Michigan vs. Ohio State: Comparing the Recruiting of Urban Meyer and Brady Hoke

Cory McCuneContributor IIINovember 20, 2012

Brady Hoke is bringing Michigan back and therefore adding importance to sports' greatest rivalry.
Brady Hoke is bringing Michigan back and therefore adding importance to sports' greatest rivalry.Leon Halip/Getty Images

The Michigan/Ohio State rivalry is known best for its battles in the "Horseshoe" and "The Big House." But just as important are the battles off the field, in the living rooms of high school stars in the Midwest and all over the United States of America.

Both Urban Meyer and Brady Hoke know the most important pieces to beating their hated rival are the recruits they get and in turn keep away from the other. 

Hoke has Michigan on an upswing on the field after going 11-2 last season and winning a BCS Bowl. This season his Wolverines are 8-3 and their only losses have come against the No. 1, No. 2 and No. 14 teams in the BCS rankings. Somewhat surprisingly Hoke has been just as successful, if not more successful, in the recruiting arena.

Meanwhile in his first season at Ohio State, Meyer has the Buckeyes 11-0 and one win away from an undefeated season. Likewise, Meyer is once again cleaning up in recruiting. Despite being hired three months before National Letter of Intent signing day, Meyer secured one of the top five recruiting classes in the country.

Both have been able to build on their success in recruiting this season, but I suspect as the years go along Meyer will start to pull away from Hoke on the recruiting trail and leave Michigan in the dust.


Meyer's Track Record

Meyer has won everywhere he has coached. He is 115-23 in his four stops as a head coach. Meyer won in the MAC at Bowling Green, accumulating a record of 17-6. He won in the Mountain West with Utah, finishing at 22-2. Then he won big in the SEC with Florida, achieving a record of 65-15 and winning two national titles. Now in the Big Ten at Ohio State he is 11-0.

Meyer's recruiting success at Ohio State is nothing new for him. In his six seasons at Florida his average class ranking was No. 8 nationally. At Ohio State he is only continuing that trend with a top five class last year and a likely top 10 class in 2013.


Hoke's Track Record

In his 10th season as a head coach, Brady Hoke has had a similar rise to a big-time program. Hoke coached six seasons at Ball State where he went 34-38 with one MAC title. He then left for a Mountain West program and went 13-12 in two years with San Diego State. Now at Michigan he is 19-5 and has taken his career record over .500 with a 66-55 record.

However, despite his lack of a great track record, Hoke has been recruiting at the same level as Meyer and Ohio State thus far. But that has much to do with the situation Hoke and Meyer are in.


"You're My Guy"

Both Meyer and Hoke are relatively new at their respective programs, so both can sell early playing time to prospective recruits by telling them that the recruits fit their respective systems better than the players already on campus. 

That will work for the 2013 class and early on with the 2014 class for these coaches, but then they will have to recruit on what they are, not what they will be.


What is Hoke's Style?

Everyone knows what you will get from an Urban Meyer-coached team. A spread offense with a lot of zone read and a focus on the QB as a playmaker. On defense he will be somewhat hands off, but he expects a pass rush, speed and physicality. Meyer is somewhat Frank Beamer-like with his attention to detail in special teams, especially when it comes to blocking punts and kicks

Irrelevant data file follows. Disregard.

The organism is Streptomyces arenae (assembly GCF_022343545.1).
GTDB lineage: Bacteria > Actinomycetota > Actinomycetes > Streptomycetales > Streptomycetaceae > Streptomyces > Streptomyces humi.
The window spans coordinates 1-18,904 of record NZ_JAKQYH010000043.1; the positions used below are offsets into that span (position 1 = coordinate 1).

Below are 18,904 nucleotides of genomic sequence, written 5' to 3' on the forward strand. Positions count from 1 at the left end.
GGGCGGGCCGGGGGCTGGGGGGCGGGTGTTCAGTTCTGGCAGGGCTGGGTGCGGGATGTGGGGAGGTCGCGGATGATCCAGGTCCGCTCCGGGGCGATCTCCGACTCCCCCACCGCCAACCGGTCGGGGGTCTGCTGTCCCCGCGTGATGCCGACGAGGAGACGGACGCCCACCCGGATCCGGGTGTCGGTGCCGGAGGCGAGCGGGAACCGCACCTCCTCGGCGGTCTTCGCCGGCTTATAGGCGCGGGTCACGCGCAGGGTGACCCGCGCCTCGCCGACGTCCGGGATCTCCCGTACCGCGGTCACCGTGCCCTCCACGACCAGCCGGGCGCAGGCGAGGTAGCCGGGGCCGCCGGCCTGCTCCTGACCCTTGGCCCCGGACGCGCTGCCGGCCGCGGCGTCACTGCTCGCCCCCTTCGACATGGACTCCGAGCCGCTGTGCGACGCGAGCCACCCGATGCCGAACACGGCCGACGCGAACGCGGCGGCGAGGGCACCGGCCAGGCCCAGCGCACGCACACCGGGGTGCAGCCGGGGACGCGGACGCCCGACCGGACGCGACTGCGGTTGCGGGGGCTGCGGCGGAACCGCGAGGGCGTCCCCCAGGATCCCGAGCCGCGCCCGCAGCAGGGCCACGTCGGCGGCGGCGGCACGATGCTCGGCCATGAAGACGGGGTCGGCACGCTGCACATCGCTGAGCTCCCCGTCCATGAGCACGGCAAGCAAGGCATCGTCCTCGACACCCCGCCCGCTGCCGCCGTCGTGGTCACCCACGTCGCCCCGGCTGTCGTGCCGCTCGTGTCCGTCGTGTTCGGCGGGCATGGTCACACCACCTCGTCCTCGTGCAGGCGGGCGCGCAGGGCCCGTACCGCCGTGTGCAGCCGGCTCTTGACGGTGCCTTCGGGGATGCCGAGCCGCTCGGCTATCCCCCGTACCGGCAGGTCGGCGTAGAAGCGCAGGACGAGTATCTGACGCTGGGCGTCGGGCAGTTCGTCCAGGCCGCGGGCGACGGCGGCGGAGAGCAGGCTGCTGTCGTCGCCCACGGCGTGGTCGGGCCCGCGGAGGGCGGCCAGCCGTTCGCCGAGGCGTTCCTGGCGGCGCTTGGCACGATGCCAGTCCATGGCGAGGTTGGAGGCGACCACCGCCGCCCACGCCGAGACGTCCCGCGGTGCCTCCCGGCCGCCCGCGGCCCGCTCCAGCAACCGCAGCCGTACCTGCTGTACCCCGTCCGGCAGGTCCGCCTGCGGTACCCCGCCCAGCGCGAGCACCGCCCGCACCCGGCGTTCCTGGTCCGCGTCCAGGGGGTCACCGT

Hoke has maintained since he took over at Michigan that he wants to change the offensive style back to a physical pro-style offense used by Lloyd Carr when Hoke was an assistant with the Wolverines. Thus, he would want his offense to be focused on the success of running backs.

However, Hoke has never really run that style of offense and has typically relied heavily on his QBs to carry the offense. To Hoke's credit he didn't make the same mistake Rich Rodriguez did at Michigan, which was force a pro-style roster to play in a spread offense. Instead Hoke has adapted to his players, which bodes well for his future.


Ohio Boy at Michigan

When Ohio State's players and coaches met with the media yesterday, Meyer and senior safety Zach Domicone expressed confusion as to how an Ohio boy could grow up a Michigan fan. Despite his Judas-esque love for Michigan, Hoke has had success recruiting the state of Ohio. However, I have to imagine that more and more doors will be shut when Hoke appears in his maize and blue polo as Meyer's shadow grows over the state.


Meyer's National Footprint

While Hoke has done well in the Midwest—20-of-23 of his 2013 recruits hail from Midwestern states—he doesn't have the same national impact as Meyer. Ohio State's 2013 recruiting class has 17 members, eight of which are from the Midwest. The other nine are from Florida (2), California, Maryland, North Carolina, Texas, New Jersey and Missouri.

This isn't new for Meyer either. Even in a talent-rich state like Florida, Meyer recruited on a national scale. Meyer's second national championship team featured Percy Harvin from Va., Brandon Spikes from N.C., Aaron Hernandez from Conn. and Will Hill from N.J.


Future Forecast

Next season will be vital for Hoke if he wants to continue to get the Michigan program back to where it once was because it will be the first season he will have his players in his system. If the slide-back continues, expect recruiting to slow down and Ohio State to pull away even faster.

I think Hoke is a good coach for Michigan and wouldn't be surprised at all if he got Michigan back close to where it was  with Lloyd Carr. But I think Meyer is the right coach for Ohio State, and if health and family permit then Meyer could lead the Buckeyes to heights they have never reached before.